Some stu­dies have iden­ti­fied fish spe­ci­es that are par­ti­cu­lar­ly vul­nerable to cli­ma­te chan­ge (tro­pi­cal mari­ne fish are thought to be espe­cial­ly at risk) and are alrea­dy docu­men­ting effects of cli­ma­te chan­ge on fish fau­na (popu­la­ti­on decli­nes, incre­a­sed growth, and tem­po­ral chan­ges in migra­ti­on and spaw­ning beha­vi­or). Nevertheless, it is still dif­fi­cult to pre­dict when and whe­re major chan­ges in fish fau­na will occur. In par­ti­cu­lar, the inter­ac­tions of the cli­ma­te cri­sis with other pro­ble­ma­tic human-indu­ced pro­ces­ses such as aqua­tic eutro­phi­ca­ti­on, the spread of inva­si­ve spe­ci­es, and envi­ron­men­tal pol­lu­ti­on and degra­dati­on are elu­si­ve. They have the poten­ti­al to fur­ther worsen the pre­ca­rious situa­ti­on of sca­led species.

So it’s up to all of us to stop cli­ma­te chan­ge and ensu­re that the diver­si­ty of aqua­tic life is pre­ser­ved for future genera­ti­ons to expe­ri­ence. Sus­tainab­le recir­cu­la­ting aquacul­tu­re can be part of the solution.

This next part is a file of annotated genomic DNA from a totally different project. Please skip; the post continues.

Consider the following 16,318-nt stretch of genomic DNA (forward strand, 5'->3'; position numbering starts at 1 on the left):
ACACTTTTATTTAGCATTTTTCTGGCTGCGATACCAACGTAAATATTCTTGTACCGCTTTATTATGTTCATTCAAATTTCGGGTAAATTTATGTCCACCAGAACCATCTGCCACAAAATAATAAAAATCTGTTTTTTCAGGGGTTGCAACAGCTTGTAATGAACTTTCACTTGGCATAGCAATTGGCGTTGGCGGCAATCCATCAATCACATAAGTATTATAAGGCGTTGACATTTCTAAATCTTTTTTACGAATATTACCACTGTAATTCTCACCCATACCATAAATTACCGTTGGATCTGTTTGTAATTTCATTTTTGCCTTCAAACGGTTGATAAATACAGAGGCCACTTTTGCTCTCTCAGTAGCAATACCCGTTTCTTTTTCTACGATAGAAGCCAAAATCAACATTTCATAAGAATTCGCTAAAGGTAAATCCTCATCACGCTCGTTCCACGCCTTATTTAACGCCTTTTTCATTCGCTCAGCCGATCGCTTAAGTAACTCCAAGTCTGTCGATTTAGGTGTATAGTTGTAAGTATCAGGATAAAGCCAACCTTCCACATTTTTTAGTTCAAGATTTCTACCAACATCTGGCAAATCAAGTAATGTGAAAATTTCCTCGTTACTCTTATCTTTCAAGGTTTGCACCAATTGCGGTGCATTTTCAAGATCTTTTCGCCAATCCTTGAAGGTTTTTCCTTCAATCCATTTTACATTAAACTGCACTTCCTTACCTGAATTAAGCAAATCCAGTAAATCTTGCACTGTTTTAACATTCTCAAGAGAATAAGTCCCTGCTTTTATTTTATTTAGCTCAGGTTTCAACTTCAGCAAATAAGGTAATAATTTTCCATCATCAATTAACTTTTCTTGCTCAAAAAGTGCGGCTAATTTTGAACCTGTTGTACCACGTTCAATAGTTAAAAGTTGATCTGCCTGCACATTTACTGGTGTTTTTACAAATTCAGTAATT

Further information

Dis­co­ver more about inno­va­ti­ve recir­cu­la­ting aquacul­tu­re systems.


  • Dela­ney, R.G., S. Lahi­ri, and A.P. Fish­man, Aes­ti­va­ti­on of the Afri­can lung­fi­sh Protop­te­rus aethio­pi­cus: car­dio­vascu­lar and respi­ra­to­ry func­tions. Jour­nal of Expe­ri­men­tal Bio­lo­gy, 1974. 61(1): p. 111–128.
  • Dah­l­ke, F.T., et al., Ther­mal bot­t­len­ecks in the life cycle defi­ne cli­ma­te vul­nera­bi­li­ty of fish. Sci­ence, 2020. 369(6499): p. 65–70.
  • Jones, A., Ther­mal and deve­lo­p­men­tal eco­lo­gy of pup­fi­sh, Cyprinodon.